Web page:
Insurance companies and personal injury attorneys generally approach compensation calculations differently. While an insurance company may use the lowest possible scale to calculate a pain and suffering settlement, a personal injury lawyer will seek the maximum amount. Basically, there are two methods that could calculate a fair amount of compensation for pain and suffering: the multiplier method and the per diem approach.

The multiplier method

The multiplier method calculates the amount of a pain and suffering award by adding up the total of the economic damages and then multiplying that amount by a number within the range of 1.5 and 5.0. In cases involving an injury that drastically altered the harmed individual’s life, the calculation relies on the higher multipliers. This is the method generally used to determine a fair amount of compensation for pain and suffering.

The per diem approach

Although used infrequently, the per diem approach assigns a specific dollar amount to each day that the injured party remained in pain or under a doctor’s care. The “multiplier” in this approach is the number of days spanning the date of the injury and a release from medical care. The approach does not, however, adequately address the issue of a permanent disability or impairment.

What Accident Types Could Lead to a Pain and Suffering Personal Injury Claim?

Although every accident-related injury could involve unique circumstances, one of the primary considerations in suing for pain and suffering is that another party contributed to your accident. The “other party” that contributed to the accident could be a private individual, business or government agency.

There is a wide range of accident types that either another individual or a business could have contributed to, such as:

New York’s pure comparative negligence system

In a state that relies on the pure comparative negligence system, such as New York, you could still obtain personal injury compensation even if you were partially responsible for the accident. The court will, however, determine the percentage of your responsibility and reduce the amount of your award accordingly. If, for example, your compensation amounted to $4,000,000 and the court found you contributed to your accident by 10%, the court could reduce the award by $400,000.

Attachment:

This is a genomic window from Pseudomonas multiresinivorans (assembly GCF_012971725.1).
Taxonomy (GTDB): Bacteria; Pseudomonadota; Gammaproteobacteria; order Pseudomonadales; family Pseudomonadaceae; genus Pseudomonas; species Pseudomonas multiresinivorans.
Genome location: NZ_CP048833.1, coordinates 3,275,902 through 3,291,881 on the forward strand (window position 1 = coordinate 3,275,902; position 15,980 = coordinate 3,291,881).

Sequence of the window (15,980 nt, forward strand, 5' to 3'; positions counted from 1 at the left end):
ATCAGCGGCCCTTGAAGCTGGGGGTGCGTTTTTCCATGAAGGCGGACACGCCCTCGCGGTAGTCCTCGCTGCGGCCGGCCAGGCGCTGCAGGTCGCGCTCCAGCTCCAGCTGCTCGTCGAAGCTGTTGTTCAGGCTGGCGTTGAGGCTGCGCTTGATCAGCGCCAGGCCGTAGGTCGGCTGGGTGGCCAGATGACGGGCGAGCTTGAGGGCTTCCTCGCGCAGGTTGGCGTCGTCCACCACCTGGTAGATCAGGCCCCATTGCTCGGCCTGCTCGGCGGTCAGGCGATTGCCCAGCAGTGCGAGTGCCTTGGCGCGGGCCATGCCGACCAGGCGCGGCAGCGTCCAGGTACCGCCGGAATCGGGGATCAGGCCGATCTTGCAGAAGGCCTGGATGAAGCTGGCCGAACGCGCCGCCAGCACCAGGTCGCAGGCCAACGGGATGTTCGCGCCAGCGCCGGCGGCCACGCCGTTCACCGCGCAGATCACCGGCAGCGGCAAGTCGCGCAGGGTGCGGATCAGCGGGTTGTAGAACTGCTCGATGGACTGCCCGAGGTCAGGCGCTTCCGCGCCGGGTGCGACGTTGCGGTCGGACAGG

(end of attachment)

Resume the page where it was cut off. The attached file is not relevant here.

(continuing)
The defendant party in your personal injury claim may attempt to saddle you with as much blame as possible. Based on the pure comparative negligence system, this tactic could help lower the other party’s monetary liability. The defendant may, for example, claim that the pain you suffered from your slip and fall injuries was your fault because you didn’t look where you were going. In some cases, such as an accident that results in a back injury, the “pre-existing condition” strategy might be used to counter your pain and suffering claim.

How Could an Experienced Personal Injury Lawyer Help Me Obtain Compensation for My Pain and Suffering?

An attorney experienced in personal injury claims will apply his or her skills to review the details of your case and calculate a pain and suffering award that’s in your best interests. Your attorney’s familiarity with the applicable state procedural requirements will help ensure that your filings are in order and no deadlines get missed. The investigative process can also play a vital role in your claim; a knowledgeable personal injury lawyer will have the resources to gather evidence and prepare witness statements.

When you choose Cellino Law to handle your pain and suffering claim, you’ll have a trusted New York personal injury firm on your side. With a track record of more than 65 years fighting for the rights of injured clients, you can stay focused on your recovery while our team pushes your claim forward. Contact us now to schedule a no-fee consultation and discover what we can do for you.